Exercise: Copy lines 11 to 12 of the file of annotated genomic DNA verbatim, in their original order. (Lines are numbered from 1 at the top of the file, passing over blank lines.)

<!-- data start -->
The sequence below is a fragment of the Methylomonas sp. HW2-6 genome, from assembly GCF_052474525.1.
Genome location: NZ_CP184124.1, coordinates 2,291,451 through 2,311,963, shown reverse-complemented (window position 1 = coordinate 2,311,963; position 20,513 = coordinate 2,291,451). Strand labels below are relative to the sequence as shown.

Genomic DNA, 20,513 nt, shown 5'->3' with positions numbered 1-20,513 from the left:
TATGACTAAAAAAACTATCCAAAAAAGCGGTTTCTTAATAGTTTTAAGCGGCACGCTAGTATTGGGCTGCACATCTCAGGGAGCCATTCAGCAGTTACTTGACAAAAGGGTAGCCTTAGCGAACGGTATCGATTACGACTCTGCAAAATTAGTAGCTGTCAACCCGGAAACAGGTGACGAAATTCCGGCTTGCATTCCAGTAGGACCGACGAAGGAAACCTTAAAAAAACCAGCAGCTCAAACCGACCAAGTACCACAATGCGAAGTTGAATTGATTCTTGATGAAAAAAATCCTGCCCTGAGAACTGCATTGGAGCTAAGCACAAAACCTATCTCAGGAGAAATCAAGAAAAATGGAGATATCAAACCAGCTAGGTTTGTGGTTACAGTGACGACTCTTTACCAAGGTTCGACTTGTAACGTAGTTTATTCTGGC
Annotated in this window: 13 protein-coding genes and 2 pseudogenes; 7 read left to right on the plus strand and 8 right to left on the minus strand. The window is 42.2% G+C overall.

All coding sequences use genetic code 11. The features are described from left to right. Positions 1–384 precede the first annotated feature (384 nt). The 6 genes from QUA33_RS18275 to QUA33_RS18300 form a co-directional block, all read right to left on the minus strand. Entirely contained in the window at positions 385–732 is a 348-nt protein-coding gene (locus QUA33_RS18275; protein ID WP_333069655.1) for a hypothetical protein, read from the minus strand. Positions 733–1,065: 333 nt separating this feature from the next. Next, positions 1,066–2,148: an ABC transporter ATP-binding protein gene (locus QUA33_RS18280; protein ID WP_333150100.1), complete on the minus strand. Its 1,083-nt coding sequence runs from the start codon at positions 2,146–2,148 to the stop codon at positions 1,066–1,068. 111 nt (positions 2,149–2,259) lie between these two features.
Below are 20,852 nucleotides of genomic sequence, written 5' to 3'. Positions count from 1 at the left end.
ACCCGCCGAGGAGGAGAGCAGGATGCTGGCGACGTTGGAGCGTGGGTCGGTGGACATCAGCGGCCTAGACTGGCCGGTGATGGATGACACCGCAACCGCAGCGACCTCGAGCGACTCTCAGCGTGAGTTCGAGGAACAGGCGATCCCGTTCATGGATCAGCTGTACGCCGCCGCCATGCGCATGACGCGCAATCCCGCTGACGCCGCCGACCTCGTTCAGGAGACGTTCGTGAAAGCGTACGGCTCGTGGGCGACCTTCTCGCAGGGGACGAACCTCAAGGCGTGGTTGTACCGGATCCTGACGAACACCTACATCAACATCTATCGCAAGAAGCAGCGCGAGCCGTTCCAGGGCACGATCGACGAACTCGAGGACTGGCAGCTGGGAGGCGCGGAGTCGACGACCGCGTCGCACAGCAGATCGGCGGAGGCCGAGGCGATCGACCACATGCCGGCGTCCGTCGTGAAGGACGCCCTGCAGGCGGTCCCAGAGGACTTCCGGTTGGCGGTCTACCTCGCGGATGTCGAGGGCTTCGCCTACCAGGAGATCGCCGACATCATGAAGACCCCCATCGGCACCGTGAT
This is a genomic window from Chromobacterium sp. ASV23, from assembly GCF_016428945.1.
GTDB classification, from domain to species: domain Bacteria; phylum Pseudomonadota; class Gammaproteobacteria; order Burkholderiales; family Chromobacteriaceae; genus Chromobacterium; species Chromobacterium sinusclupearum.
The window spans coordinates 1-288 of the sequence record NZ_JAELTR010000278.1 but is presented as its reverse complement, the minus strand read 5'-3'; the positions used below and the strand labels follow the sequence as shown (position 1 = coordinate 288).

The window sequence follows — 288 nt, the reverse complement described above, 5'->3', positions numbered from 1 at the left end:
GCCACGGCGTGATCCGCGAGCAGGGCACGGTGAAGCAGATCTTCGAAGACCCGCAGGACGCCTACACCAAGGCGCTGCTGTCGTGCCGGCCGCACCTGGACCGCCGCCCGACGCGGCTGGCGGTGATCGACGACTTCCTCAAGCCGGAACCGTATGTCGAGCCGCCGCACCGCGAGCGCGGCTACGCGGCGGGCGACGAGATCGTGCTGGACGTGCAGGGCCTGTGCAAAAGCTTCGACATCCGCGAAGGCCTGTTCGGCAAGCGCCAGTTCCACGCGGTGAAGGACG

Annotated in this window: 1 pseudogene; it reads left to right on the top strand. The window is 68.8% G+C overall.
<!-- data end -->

The window spans coordinates 1-288 of the sequence record NZ_JAELTR010000278.1 but is presented as its reverse complement, the minus strand read 5'-3'; the positions used below and the strand labels follow the sequence as shown (position 1 = coordinate 288).

The window sequence follows — 288 nt, the reverse complement described above, 5'->3', positions numbered from 1 at the left end: